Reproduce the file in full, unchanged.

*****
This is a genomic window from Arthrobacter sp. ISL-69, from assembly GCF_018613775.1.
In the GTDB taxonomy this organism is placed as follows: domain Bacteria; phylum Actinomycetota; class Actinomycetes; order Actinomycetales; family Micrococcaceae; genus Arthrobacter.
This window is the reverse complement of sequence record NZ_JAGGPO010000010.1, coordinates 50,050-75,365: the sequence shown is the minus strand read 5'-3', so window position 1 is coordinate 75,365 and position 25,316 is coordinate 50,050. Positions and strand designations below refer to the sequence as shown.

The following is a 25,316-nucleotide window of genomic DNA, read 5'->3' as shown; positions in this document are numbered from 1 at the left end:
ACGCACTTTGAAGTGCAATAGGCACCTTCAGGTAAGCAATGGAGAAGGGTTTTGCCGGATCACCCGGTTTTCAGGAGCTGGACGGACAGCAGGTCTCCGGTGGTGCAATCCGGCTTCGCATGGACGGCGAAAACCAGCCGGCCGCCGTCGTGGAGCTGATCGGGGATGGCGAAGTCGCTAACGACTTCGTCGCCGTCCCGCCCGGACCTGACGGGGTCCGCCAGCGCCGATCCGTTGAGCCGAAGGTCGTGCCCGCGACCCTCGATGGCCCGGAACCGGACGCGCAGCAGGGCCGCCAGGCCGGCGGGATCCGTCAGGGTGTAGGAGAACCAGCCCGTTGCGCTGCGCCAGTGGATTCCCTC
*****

This is a genomic window from Arthrobacter sp. ISL-69, from assembly GCF_018613775.1.
In the GTDB taxonomy this organism is placed as follows: domain Bacteria; phylum Actinomycetota; class Actinomycetes; order Actinomycetales; family Micrococcaceae; genus Arthrobacter.
This window is the reverse complement of sequence record NZ_JAGGPO010000010.1, coordinates 50,050-75,365: the sequence shown is the minus strand read 5'-3', so window position 1 is coordinate 75,365 and position 25,316 is coordinate 50,050. Positions and strand designations below refer to the sequence as shown.

The following is a 25,316-nucleotide window of genomic DNA, read 5'->3' as shown; positions in this document are numbered from 1 at the left end:
ACGCACTTTGAAGTGCAATAGGCACCTTCAGGTAAGCAATGGAGAAGGGTTTTGCCGGATCACCCGGTTTTCAGGAGCTGGACGGACAGCAGGTCTCCGGTGGTGCAATCCGGCTTCGCATGGACGGCGAAAACCAGCCGGCCGCCGTCGTGGAGCTGATCGGGGATGGCGAAGTCGCTAACGACTTCGTCGCCGTCCCGCCCGGACCTGACGGGGTCCGCCAGCGCCGATCCGTTGAGCCGAAGGTCGTGCCCGCGACCCTCGATGGCCCGGAACCGGACGCGCAGCAGGGCCGCCAGGCCGGCGGGATCCGTCAGGGTGTAGGAGAACCAGCCCGTTGCGCTGCGCCAGTGGATTCCCTC